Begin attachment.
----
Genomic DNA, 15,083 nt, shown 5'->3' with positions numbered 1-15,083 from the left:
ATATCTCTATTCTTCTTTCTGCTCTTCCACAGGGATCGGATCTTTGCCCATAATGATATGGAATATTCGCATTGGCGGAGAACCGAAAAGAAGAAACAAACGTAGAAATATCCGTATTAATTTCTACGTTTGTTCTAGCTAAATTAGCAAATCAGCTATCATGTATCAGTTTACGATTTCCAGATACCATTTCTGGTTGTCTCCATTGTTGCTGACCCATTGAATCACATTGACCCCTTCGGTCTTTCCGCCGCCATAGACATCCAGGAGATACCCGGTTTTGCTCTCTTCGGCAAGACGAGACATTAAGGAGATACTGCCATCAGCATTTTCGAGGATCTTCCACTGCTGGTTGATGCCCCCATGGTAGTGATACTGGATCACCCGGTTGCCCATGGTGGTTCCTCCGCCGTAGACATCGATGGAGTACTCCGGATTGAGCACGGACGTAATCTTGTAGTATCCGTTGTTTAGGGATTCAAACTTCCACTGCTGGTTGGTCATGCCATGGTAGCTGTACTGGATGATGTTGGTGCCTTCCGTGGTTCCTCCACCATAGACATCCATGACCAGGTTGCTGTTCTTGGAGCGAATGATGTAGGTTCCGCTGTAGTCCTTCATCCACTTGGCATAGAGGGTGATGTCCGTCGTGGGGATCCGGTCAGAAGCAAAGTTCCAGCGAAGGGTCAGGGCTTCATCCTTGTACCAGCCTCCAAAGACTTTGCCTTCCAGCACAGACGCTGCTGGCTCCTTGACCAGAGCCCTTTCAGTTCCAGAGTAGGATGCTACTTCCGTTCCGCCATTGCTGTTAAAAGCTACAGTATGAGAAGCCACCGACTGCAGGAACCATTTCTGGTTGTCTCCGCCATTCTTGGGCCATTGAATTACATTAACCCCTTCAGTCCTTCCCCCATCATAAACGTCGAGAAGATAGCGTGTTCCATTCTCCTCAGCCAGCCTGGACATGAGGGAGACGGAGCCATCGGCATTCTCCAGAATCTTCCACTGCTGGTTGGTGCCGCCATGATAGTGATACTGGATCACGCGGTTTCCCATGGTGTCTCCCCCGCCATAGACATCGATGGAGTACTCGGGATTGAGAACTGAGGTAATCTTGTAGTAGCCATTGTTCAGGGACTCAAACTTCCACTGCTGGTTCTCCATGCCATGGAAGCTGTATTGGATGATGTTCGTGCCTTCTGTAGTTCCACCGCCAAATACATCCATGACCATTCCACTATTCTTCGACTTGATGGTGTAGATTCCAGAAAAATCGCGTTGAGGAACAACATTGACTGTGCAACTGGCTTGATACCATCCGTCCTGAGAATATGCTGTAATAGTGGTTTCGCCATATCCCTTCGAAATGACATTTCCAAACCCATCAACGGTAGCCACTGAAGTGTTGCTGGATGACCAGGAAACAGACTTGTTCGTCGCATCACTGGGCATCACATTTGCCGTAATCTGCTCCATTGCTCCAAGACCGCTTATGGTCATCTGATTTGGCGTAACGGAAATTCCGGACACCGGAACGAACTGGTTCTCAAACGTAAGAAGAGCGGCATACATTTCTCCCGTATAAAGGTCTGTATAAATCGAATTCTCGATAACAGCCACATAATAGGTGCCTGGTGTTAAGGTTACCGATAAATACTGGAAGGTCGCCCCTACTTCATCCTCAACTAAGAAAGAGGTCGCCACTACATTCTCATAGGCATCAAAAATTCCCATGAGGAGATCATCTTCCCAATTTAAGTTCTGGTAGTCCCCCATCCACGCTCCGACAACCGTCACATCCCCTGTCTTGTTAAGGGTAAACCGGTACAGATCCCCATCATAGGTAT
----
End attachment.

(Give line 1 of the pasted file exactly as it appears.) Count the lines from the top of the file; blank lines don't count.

Genomic DNA, 15,083 nt, shown 5'->3' with positions numbered 1-15,083 from the left: